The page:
And So It Begins …


Kevin Simington

Craig Campbell, a Western Australian teacher who recently admitted to being homosexual, has been removed from the casual teaching roster of South Coast Baptist College, WA, because his sexuality contradicts the moral teaching of the school. This has created a furor in the media this week, with calls for faith-based schools, institutions and churches to be stripped of their right to discriminate in employment on the basis of sexuality. It is precisely this controversy that church lobby groups were seeking to avoid by asking the government to clarify and refine religious freedom legislation as an adjunct to the legalising of same sex marriage.

The right of a religious organisation to teach their religious views and to employ people who conform to those views is currently based upon a loose interpretation of Section 116 in our Constitution, concerning the freedom to practice religion. The exercise of that freedom is, of course, subject to and qualified by the criminal and civil laws of the land. For example, a religion can’t currently practice polygamy or go around beheading people!

Subsequent to the legalising of same-sex marriage and the resulting legitimisation of homosexuality, the question now arises as to whether religious organisations who refuse to employ homosexuals could actually be guilty of discrimination. Currently, anti-discrimination laws are state-based, with each state having significantly divergent legislation. Western Australia, for example, has an exemption clause in its anti-discrimination laws allowing schools like South Coast Baptist College the right to reject employment applications from people who do not conform to their beliefs[i]. Tasmania, on the other hand, does not have such exemption clauses. This means that Tasmanian churches and religious organisations cannot refuse employment to someone simply because the applicant’s views contradict the beliefs and morals of the organisation. Furthermore, in Tasmania anyone who even speaks out against homosexuality or advocates heterosexuality as the only acceptable form of union is liable to prosecution.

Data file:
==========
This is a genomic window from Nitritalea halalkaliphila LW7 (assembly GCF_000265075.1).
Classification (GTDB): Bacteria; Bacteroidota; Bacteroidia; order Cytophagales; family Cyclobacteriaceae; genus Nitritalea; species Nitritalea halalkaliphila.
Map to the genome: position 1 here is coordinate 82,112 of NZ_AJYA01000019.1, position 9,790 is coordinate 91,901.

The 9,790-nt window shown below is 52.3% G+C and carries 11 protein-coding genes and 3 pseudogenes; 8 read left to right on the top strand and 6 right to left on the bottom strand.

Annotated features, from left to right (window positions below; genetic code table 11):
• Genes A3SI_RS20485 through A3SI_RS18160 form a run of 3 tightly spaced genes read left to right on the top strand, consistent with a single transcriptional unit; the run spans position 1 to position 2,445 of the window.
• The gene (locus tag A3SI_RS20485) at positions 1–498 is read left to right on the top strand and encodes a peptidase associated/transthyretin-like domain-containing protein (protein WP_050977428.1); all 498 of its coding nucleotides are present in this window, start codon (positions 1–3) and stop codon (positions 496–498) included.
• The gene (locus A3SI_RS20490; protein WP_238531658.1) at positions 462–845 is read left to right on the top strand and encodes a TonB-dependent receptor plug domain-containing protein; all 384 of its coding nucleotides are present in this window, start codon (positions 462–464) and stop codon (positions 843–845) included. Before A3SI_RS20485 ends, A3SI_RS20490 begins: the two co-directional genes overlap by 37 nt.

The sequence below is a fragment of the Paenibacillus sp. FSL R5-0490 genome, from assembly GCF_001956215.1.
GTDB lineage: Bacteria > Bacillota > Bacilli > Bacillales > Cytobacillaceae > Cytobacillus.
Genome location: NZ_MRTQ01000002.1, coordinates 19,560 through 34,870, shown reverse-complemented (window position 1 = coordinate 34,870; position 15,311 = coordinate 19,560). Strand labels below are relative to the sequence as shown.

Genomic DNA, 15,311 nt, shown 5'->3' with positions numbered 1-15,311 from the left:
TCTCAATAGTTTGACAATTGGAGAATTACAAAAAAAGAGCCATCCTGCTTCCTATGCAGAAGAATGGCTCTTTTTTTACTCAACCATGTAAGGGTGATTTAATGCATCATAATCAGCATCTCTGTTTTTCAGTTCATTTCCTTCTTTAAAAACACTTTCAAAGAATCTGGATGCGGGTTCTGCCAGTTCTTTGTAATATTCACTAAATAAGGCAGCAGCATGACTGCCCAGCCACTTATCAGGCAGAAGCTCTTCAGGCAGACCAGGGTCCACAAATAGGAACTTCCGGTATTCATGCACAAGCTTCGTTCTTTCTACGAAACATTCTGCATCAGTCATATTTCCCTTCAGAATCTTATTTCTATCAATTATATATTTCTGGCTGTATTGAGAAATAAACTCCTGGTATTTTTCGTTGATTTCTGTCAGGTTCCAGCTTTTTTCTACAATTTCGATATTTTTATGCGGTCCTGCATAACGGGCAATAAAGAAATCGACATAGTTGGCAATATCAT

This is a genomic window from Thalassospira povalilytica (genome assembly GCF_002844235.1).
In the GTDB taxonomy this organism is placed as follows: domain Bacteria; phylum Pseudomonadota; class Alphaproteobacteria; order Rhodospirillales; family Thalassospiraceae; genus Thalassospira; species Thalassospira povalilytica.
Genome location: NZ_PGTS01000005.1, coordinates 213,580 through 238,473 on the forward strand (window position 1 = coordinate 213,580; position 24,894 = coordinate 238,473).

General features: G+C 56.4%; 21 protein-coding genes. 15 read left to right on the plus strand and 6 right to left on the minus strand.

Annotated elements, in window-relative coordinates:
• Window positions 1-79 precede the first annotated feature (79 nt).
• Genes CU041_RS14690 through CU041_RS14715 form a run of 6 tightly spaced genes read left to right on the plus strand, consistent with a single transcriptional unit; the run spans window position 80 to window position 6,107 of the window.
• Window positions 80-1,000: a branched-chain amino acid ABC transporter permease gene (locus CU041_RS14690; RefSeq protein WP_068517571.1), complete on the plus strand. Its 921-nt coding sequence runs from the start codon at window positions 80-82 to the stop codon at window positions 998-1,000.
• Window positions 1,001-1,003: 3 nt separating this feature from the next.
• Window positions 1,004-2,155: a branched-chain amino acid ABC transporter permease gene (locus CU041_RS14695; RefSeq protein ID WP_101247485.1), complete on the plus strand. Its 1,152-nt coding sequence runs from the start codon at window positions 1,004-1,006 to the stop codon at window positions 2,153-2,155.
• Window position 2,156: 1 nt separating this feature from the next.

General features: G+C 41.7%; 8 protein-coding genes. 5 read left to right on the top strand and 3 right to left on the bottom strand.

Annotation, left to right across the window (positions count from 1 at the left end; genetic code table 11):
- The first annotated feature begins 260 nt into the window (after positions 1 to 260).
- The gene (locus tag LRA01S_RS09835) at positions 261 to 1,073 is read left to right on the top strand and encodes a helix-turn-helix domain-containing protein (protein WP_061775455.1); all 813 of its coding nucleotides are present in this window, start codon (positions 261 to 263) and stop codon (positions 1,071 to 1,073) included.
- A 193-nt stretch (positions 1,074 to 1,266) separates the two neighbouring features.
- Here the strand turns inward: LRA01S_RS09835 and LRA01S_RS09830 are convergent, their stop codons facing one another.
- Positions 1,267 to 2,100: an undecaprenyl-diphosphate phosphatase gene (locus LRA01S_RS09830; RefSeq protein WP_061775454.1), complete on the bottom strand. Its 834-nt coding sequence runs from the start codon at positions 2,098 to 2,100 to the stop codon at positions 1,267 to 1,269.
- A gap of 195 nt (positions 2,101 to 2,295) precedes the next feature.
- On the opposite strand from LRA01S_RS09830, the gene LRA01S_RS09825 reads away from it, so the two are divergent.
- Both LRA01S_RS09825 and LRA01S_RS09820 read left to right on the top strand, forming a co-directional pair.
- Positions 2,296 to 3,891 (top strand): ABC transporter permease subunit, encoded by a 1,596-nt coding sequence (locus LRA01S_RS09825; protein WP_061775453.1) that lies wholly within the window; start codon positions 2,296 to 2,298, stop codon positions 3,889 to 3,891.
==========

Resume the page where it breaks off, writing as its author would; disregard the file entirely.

For example, in 2015, Tasmanian Catholic Archbishop, Julian Porteous, was summoned to the Anti-discrimination Tribunal because he openly preached that traditional marriage is the only form of marriage acceptable to God. Similarly, in July 2017, proceedings were commenced against two Christian preachers in Tasmania for preaching against homosexuality on the basis of the Bible’s teaching. These cases highlight a serious dilemma; our Constitution’s guarantee of religious freedom is not being uniformly upheld and applied by state-based anti-discrimination legislation. It is precisely this problem that occupied the minds of evangelical Christians in the lead up to the same-sex marriage plebiscite, and continues to concern them in its aftermath. Pleas by Christian lobby groups for the formation of clear, uniform national legislation on the matter have, to date, been met with condescending platitudes by the majority of politicians, along with false assurances that religious freedom is not under threat.

Anti-discrimination lawyer, Mark Fowler, of Brisbane firm Neumann & Turnour, says that if uniform legislative change at the state level does not occur in order to clarify the rights of religious institutions, the Commonwealth would need to introduce its own laws invalidating state-based regimes, using section 109 of the Constitution.[ii]

University of Newcastle associate professor Neil Foster has also voiced his concern that no serious thought has been given to correcting the disparity of legislation at state level. He says, “I am very concerned that this is an area that has not been thought through.”[iii]

Similarly, University of Sydney law professor, Patrick Parkinson, advocates for the establishment of new federal laws that would override “crazy” situations such as that in Tasmania, where it is currently illegal to voice an alternate moral viewpoint.  He says, “Tasmania has the most far-reaching laws restricting freedom of speech of any state in Australia. They need to be reviewed because they are incompatible with Australia’s international human-rights provisions.”[iv]

Recently, politicians who called for legislative reform to clarify and refine the laws regarding religious freedom were accused of “trying to muddy the waters”[v]. Yet the opposite is actually true. The waters are already well and truly muddied, and what is desperately needed is clarity and uniformity!